I did port forwarding following this tutorial: http://www.debuntu.org/how-to-redirecting-network-traffic-to-a-new-ip-using-iptables/

iptables -t nat -A PREROUTING -p tcp --dport 1111 -j DNAT --to-destination

iptables -t nat -A POSTROUTING -j MASQUERADE

But i want to MASQUERADE just the ports with the forwardings, because in the same server i have a webserver and if i MASQUERADE all the traffic the web server stops working.

Any idea?

SOLUTION: iptables -t nat -A POSTROUTING -d -p tcp --dport 1111 -j SNAT --to-source

  • Just apply the filter to match only outgoing packets to port from port iptables -t nat -A POSTROUTING - p tcp --sport 1111 -j MASQUERADE
    – Zalmy
    Dec 10, 2015 at 13:16
  • tried adding a tighter match rules? For example, only masquerade when traffic leaves specific interface: iptables -t nat -A POSTROUTING -o eth1 -j MASQUERADE or even comes from specific network: iptables -t nat -A POSTROUTING -s -o eth1 -j MASQUERADE and so on Dec 10, 2015 at 13:16
  • @Zalmy it makes sense for me, but it's not working. BTW you have a typo iptables -t nat -A POSTROUTING -p tcp --sport 1111 -j MASQUERADE (a space between - p) This was not the error, because i set up like this 2 MASQUERADE tcp -- tcp spt:40002 and it doesn't work, any idea?? Thanks Dec 10, 2015 at 15:14
  • ... er, hang on, you're trying to source NAT everything you've already DNAT'd? Why? The DNAT should already take care of the reply traffic, that part of iptables connection tracks, it has to or no NAT works. If the DNAT is a standard port forward to an internal subnet, and you just need to MASQ that internal subnet, that I would understand and just filter for that. The blanket MASQ you have up there with no criteria would run MASQ in both directions, and it's no wonder everything screws up.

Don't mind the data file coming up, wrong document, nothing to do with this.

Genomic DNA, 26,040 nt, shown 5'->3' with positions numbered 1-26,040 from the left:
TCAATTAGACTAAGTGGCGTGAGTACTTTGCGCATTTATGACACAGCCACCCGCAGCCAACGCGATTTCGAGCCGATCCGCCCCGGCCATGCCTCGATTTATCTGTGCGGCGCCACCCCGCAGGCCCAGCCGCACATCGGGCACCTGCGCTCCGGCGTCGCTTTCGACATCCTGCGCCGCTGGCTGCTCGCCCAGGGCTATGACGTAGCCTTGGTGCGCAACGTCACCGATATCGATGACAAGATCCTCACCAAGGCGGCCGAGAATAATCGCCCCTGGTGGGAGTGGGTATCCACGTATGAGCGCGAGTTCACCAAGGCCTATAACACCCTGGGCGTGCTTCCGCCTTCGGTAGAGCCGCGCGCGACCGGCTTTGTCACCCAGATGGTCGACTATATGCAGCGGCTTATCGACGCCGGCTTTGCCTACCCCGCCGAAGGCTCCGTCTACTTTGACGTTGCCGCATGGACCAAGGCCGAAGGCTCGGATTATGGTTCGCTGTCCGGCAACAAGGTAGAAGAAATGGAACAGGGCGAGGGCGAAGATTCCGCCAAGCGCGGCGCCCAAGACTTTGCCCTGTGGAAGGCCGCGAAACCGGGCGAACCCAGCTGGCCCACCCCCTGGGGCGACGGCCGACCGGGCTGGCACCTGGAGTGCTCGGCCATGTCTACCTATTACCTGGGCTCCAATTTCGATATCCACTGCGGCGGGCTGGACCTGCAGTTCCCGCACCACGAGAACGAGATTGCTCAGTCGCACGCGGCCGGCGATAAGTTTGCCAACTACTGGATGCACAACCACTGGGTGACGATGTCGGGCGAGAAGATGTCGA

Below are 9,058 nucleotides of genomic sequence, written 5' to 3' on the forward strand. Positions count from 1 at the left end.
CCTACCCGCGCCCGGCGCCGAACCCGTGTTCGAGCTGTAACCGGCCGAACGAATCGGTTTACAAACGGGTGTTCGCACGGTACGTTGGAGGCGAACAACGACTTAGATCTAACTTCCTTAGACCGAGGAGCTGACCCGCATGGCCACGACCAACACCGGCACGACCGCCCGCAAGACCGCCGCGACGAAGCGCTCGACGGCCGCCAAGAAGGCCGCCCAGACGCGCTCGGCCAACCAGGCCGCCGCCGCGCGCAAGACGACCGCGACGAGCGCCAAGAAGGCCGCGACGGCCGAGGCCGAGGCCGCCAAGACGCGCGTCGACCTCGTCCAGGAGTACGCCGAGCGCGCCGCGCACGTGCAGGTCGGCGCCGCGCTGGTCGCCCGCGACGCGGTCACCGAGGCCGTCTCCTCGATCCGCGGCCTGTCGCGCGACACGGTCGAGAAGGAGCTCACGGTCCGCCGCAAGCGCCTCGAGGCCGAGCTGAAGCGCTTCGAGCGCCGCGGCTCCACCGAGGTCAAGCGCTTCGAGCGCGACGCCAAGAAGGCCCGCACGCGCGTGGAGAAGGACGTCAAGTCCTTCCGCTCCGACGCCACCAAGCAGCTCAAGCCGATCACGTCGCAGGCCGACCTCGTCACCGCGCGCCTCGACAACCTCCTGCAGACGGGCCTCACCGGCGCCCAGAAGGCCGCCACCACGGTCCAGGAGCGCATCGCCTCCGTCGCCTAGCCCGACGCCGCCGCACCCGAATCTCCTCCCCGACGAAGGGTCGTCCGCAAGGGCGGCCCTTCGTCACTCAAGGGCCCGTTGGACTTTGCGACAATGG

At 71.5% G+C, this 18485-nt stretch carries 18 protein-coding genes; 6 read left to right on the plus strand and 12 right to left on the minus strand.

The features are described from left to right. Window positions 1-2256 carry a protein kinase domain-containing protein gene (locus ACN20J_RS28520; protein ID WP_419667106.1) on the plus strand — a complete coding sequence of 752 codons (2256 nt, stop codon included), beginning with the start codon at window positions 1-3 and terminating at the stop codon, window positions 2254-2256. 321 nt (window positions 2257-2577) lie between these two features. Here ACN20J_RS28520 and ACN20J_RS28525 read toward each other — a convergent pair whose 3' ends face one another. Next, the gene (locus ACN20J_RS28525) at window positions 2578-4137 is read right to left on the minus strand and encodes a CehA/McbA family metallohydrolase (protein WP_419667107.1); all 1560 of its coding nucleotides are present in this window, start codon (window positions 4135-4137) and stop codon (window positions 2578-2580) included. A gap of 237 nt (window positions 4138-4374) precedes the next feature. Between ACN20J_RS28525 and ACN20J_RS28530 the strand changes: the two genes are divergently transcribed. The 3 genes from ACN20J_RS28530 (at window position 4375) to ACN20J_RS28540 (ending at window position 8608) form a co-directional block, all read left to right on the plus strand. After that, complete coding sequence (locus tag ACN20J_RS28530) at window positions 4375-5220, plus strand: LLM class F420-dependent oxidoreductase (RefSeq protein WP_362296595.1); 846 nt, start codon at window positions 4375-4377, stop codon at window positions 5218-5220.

– Radhil
    Dec 11, 2015 at 2:29
  • OK, I've read the tutorial, and I've actually not seen NAT used this way. I suppose it could be, but it's not a redirection or a port forward in so much as it's using the box as a middleman translator, and it's not a great solution because it convinces all clients that it runs the service and the server that it's the only client. Zalmy has the right idea but the rule should be matching the new dport or destination IP, which you've already set in the DNAT. so try -t nat -A POSTROUTING -d -p tcp --dport 1111 -j MASQUERADE. Will write up clearer as an answer if I understand correctly.
    – Radhil
    Dec 11, 2015 at 2:57

1 Answer 1


if you really want to do a MASQUERADE then the proper way to do this is like this:

iptables -t nat -A PREROUTING -p tcp --dport 1111 -j DNAT --to-destination
iptables -t nat -A POSTROUTING -d -p tcp --dport 1111 -j MASQUERADE

this way MASQUERADE will be applied only to DNAT-ed packets.

Note however that MASQUERADE is intended mostly for dynamic IP cases (such as dial-up) and in case of a static IP SNAT should rather be used just the way you proposed. From iptables man page:

It should only be used with dynamically assigned IP (dialup) connections: if you have a static IP address, you should use the SNAT target. Masquerading is equivalent to specifying a mapping to the IP address of the interface the packet is going out, but also has the effect that connections are forgotten when the interface goes down. This is the correct behavior when the next dialup is unlikely to have the same interface address (and hence any established connections are lost anyway).

there is 1 caveat though for both MASQUERADE and SNAT: it won't work if is a VIP on the same machine.

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